Jessica Nabongo: The First Black Woman To Travel To Every Country In The World

Traveling internationally is no small feat by any stretch. But going to every country in the world is one impressive accomplishment. Many may have tried, but few have actually managed to visit every corner of the world. But one woman actually did it, and her name is Jessica Nabongo. In 2019, Jessica Nabongo became the first black woman to travel to every single country in the world. This is a major milestone for a young woman to accomplish, and she has done it all by the age of 35. What made Jessica set her sights on this particular journey? And how did she make it all happen at such a young age? The path that led Jessica to become a travel connoisseur of sorts is an interesting one. Read on to learn more about how Jessica became a well-traveled force to be reckoned with. 

Jessica grew up in Detroit, Michigan and started her travel journey back in 2017. She has a passport for America and Uganda and actually started traveling at the even younger age of 4. Her parents exposed her to the beauty of travel when they began visiting places like Mexico, London, Jamaica, Uganda, and Canada. 

“Traveling is fundamentally a part of who I am,” Jessica said. Having visited eight countries by the time she graduated high school, Jessica was off to a good start. After quitting her corporate job for a teaching gig in Japan, she began her many travels. She lived in Benin, West Africa and Rome while working at the United Nations. So when she decided to dedicate herself to her globe-trotting feat, she had already lived in or visited 60 countries. 

One of the distinctions she makes about why she has enjoyed her travels is the fact that she largely does it alone. “The benefit of solo travel is that it allows you the opportunity to connect with local people better. When we travel with others, we’re there with those people, so oftentimes, we don’t get to know the local people. Solo travel allows you, in many ways, to explore a country deeper in terms of building those relationships and spending more time engaging with locals.” Although she has traveled some with family and friends, solo travel is how she feels she has made the most of her travels.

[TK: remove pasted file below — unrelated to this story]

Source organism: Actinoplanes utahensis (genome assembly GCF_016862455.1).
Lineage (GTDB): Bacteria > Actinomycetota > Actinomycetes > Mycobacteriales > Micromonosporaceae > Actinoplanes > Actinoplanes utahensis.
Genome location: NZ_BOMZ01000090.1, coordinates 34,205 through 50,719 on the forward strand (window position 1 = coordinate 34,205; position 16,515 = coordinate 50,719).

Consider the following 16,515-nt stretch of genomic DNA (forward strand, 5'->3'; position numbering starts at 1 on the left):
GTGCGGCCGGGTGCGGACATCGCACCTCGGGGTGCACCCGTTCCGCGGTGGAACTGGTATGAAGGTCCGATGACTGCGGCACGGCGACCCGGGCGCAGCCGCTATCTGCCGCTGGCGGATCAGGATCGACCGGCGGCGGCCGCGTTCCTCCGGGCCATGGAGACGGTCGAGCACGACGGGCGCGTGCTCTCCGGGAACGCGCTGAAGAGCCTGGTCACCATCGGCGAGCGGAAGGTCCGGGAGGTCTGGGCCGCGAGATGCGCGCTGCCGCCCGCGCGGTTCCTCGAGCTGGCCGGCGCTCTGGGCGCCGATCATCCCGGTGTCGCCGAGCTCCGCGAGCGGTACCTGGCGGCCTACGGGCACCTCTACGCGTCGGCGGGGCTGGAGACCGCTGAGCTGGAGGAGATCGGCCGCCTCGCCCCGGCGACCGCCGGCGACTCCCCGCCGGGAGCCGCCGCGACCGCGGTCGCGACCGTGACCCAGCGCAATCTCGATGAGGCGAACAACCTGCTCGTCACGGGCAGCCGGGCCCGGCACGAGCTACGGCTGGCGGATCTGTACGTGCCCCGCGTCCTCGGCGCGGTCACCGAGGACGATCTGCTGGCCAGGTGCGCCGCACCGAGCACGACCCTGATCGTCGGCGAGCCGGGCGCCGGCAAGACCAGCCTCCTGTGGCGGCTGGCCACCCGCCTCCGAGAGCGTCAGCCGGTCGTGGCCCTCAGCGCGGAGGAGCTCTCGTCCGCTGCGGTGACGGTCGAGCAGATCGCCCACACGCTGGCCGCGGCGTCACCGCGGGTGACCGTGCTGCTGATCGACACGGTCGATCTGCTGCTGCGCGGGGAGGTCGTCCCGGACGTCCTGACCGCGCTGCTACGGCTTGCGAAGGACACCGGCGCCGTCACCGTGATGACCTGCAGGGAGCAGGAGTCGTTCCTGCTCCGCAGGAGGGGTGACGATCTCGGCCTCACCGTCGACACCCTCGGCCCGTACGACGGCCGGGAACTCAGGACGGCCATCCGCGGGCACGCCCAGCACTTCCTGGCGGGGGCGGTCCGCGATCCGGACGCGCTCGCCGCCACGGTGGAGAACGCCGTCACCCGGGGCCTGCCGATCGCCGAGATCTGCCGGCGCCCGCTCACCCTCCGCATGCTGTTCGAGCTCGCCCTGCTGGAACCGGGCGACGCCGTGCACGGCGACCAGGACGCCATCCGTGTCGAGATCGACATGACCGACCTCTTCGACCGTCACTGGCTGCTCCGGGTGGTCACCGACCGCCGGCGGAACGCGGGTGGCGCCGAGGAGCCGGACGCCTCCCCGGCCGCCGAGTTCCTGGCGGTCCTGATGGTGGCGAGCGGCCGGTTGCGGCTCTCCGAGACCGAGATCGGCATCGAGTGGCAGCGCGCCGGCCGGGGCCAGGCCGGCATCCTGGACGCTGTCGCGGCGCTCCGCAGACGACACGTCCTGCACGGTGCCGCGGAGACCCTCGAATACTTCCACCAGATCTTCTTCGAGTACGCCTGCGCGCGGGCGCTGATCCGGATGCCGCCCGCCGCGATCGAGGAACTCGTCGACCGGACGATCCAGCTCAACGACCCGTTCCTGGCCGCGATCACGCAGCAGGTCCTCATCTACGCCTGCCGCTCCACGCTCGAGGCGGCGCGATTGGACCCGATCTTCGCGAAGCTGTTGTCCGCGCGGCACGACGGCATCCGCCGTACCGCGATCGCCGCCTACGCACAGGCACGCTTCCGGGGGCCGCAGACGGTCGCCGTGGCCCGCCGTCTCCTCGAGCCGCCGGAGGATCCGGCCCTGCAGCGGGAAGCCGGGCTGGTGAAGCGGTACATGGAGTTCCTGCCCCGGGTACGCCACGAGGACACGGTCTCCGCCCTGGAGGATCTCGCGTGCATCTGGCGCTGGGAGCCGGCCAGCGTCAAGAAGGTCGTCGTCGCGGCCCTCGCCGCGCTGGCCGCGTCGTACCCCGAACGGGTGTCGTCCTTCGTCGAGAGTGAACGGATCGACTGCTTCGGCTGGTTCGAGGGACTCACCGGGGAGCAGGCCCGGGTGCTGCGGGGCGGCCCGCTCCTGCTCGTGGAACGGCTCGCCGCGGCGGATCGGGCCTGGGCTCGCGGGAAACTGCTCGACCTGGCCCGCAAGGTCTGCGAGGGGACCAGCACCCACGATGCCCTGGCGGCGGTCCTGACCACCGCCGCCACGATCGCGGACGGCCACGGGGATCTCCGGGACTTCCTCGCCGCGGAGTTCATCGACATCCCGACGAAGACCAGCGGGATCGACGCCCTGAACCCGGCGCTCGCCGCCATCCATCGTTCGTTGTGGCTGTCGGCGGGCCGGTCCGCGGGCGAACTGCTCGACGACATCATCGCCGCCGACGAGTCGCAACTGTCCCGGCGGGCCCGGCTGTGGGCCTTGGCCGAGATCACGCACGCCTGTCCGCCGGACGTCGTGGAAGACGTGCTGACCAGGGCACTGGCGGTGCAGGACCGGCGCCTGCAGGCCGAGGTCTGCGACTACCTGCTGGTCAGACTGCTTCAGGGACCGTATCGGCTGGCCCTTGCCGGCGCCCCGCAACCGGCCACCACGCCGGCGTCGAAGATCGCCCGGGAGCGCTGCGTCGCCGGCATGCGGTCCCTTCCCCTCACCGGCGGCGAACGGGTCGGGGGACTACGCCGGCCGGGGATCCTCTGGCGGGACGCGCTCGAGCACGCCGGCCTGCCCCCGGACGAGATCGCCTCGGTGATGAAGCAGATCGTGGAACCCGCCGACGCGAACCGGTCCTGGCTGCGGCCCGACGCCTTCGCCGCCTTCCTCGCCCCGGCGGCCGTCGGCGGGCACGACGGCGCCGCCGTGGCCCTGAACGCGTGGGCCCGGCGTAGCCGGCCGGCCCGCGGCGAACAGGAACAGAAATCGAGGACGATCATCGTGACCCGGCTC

Not only has she achieved something special as a woman traveler, she feels she is an ambassador for solo black female travelers. “I’m Black, I’ve always been Black, I’ll always be Black. I can only move through the world as a Black person…what it means oftentimes, for better or worse, is that you become a representative for the people that people identify you as,” she said. 

Jessica is also representative of her African heritage, which informs her traveling experience as well. “For the most part, people identify me as African – I’m not often identified as a Black American. It presents an opportunity to give people in different places an experience, and to work to normalize our existence beyond entertainment, beyond what they see on the news. It offers a chance to give people a real-life experience and hopefully help them realize, as I have, that we’re more similar than we are different.”

The intersection of her identity has fed one of her ultimate missions as a traveler as well: to break down barriers amongst varying types of ethnicities and cultural differences. In 2015, she founded a boutique travel company called Jet Black, with a tagline of “changing the narrative. Jet Black works with local governments to increase tourism in Africa, South, and Central America, and the Caribbean. 

“When it comes to Brown and Black countries, we most often see negativity, and that wasn’t my experience,” she said. “I want everyone to feel like the world is there to be explored,” she said. “I want us to move away from fear, whether you’re a woman or a non-white person. I want people to realize that the world is for all of us to explore.”